If you go through this site to buy anything on Amazon.com, BYB gets a small finders fee that helps pay for the expense of the site. At no extra cost to you.
Imagine a world without honeybees. It’s not hard to imagine. All one has to do is a search on the internet for life without honeybees. My search showed 1,310,000 hits. Many of them claim that 1/3rd of the food we eat will no longer be available to us since they are pollinated by bees - mostly honeybees. Some even put a number to the amount of years we can survive before starvation dooms the entire human race. Regardless of the claims, honeybees do pollinate many of the foods we have come to rely on. One article*, a wikipedia article of a list of crops pollinated by bees, lists well over 100 plants that depend on them for pollination. Among the crops pollinated by honeybees are onions, cashews, celery, broccoli, cauliflower, cabbage, peppers, watermelons, coffee, cucumbers, squash, strawberries, cotton, apples, alfalfa - well, you get the idea. With all of the talk of the disappearance of honeybee colonies, one can only imagine a pretty bleak world.
Now imagine a world before honeybees. That is not very hard to imagine either. That world was North American before 1622, the earliest record of honeybees being imported to the Americas. That’s right. Before 1622, there were no honeybees in North America. They are not a native bee. One might even consider them an invasive species!
There are some 4,000 bees that are native to North America. They, along with the wasps, flies, butterflies, moths, birds and others were responsible for plant pollination before the arrival of the honeybee. These native bees come in a wide variety of sizes, colors and lifestyles.
The largest and best-known of our native bees is the bumblebee. Like the honeybee, the bumblebee is a social bee - living in large colonies with a queen and many workers. The bumblebee nests underground, usually in an abandoned mouse nest. Unlike the honeybee however, the hive lasts only one year, with only the queen surviving the winter.
Similar in looks to the bumblebee, but quite different in lifestyle is the carpenter bee. Like most of our native bees, the carpenter bee is a solitary bee. There is no hive, per se. In the solitary bees, the queen prepares a nest, lays an egg and provisions it with food - a mixture of pollen, nectar and saliva. This chamber of egg and food is sealed up and another is created. Once the queen has created and provisioned a number of chambers, she closes up the nest and leaves to start another nest. There are no worker bees to watch over the eggs and feed the young. In fact, there are no worker bees at all, only male drones and queenns.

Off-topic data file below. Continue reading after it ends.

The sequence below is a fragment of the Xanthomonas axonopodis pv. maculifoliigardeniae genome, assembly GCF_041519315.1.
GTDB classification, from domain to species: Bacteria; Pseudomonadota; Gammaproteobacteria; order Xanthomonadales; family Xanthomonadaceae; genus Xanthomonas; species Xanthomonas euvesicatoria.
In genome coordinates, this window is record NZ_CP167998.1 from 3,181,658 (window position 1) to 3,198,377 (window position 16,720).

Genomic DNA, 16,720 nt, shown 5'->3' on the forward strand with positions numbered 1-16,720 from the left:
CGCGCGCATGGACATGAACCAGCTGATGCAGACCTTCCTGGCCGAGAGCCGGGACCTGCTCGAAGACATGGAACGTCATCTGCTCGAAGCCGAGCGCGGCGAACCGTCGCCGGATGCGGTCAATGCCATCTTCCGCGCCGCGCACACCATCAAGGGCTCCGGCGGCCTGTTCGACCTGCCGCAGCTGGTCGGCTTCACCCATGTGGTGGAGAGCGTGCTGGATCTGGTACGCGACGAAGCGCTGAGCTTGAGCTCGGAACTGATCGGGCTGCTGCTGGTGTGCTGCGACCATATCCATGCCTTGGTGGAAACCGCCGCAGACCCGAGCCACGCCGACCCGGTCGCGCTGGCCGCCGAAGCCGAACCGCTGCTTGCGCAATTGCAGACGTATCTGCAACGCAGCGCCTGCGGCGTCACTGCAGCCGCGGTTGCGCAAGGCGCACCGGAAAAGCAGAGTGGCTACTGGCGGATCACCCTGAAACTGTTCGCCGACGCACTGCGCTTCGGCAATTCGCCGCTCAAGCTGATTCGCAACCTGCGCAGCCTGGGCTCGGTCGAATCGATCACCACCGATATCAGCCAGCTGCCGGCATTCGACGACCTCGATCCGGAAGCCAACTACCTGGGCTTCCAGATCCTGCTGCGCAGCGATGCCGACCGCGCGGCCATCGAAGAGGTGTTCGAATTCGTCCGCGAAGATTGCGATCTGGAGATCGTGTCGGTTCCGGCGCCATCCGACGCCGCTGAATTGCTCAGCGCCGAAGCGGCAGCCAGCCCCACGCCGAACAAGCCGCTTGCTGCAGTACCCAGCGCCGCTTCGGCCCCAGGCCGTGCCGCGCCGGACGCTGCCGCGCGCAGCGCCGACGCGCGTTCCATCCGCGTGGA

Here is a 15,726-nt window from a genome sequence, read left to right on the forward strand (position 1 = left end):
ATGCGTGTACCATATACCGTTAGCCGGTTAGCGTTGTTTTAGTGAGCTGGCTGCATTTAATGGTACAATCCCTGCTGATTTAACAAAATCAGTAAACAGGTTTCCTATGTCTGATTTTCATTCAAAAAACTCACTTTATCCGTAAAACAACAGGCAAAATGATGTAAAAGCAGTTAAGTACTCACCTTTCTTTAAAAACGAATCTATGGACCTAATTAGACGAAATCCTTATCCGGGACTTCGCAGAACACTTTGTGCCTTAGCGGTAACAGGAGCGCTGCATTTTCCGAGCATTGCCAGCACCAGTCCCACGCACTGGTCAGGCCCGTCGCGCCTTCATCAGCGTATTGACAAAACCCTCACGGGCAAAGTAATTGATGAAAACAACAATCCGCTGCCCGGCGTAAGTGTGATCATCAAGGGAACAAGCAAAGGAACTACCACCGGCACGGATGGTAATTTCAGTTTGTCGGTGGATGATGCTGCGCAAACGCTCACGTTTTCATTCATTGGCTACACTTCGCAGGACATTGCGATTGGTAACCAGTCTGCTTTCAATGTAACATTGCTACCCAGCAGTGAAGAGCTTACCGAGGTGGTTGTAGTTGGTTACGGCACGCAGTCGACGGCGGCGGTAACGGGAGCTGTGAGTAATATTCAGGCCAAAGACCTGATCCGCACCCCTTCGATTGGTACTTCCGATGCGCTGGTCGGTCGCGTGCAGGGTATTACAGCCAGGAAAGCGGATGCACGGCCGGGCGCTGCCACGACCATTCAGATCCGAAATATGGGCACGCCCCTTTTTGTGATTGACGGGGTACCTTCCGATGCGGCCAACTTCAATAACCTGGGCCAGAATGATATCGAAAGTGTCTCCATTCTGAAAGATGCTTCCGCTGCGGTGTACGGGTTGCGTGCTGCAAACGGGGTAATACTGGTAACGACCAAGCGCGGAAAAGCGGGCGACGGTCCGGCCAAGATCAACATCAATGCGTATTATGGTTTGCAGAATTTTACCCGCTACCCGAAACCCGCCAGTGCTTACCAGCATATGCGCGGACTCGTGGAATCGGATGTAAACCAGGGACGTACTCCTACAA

In the case of the carpenter bee, the queen drills a perfectly round hole in a piece of soft wood or pithy plant stem. The tunnel quickly makes a right-hand turn and in this tunnel she lays her eggs - one egg plus food per chamber.
Two other bees that use wood cavities for nest sites are the mason bees and the leaf-cutter bees. Generally, these bees do not excavate their own holes, but will utilize existing holes made by beetles or other insects. Their names suggest the materials they use to divide their nest into chambers - the mason bees using mud and the leaf-cutter bees using leaves.
Then there are the ground-dwelling bees. Among these are the sweat bees, polyester bees, squash bees, digger bees and mining bees. Sweat bees, small dark iridescent bees, are named for their habit of licking the sweat off a person for the salt. Polyester bees are so named for their creation of a plastic-like substance that they use to surround the egg chamber. Squash bees, as the name suggests, are pollinators of plants in the squash family. Like the others in this group, digger and mining bees construct their nests in a hole in the ground.
Some of these bees will gather in large numbers in an open patch of dirt in one’s back yard. The dirt patch may be filled with nest holes and dozens of bees can be seen flying back and forth over this patch. What may look like one large nest of bees, however, is actually many solitary nests. In a matter of a day or two, the holes will be plugged up, the bees gone for the year and no trace of the nests that lie just below the surface.
Being native to North America, these bees have evolved with the native plants. Therefore they are in tune with the needs of the plants as pollinators, and well adapted to the climate conditions they encounter. Many of them fly earlier in the spring and later in the fall than the honeybee. They are much more likely to be active in inclement weather. And some of them have developed techniques to get at the pollen of plants that honeybees are not able to access. Ounce for ounce, they are much more efficient pollinators than honeybees.
So, imagine a world without honeybees. It is not hard to imagine. All I have to do is look around my back yard. I have spent the last few weeks searching for bees. I have seen sweat bees, carpenter bees, bumblebees, mason bees, digger bees - but no honeybees. Despite this lack of honeybees, I am still expecting a good crop of my garden fruits and vegetables, all thanks to the pollination done by the native bees.
However, lest we get too complacent that we can always rely on our native bees should the honeybee disappear, keep this in mind. Recent evidence suggests that our native bees, like the honeybees are also disappearing. Much of this is due to habitat loss. Since many of our native bees are flower specialists, pollinating only a few types of flowers, we need all of our native bees. However, with many farms producing only one or a few types of crops and many of our large lawns producing no flowers to speak of, our native bees are suffering.
Imagine a world without honeybees and without native bees. Not a pleasant world at all.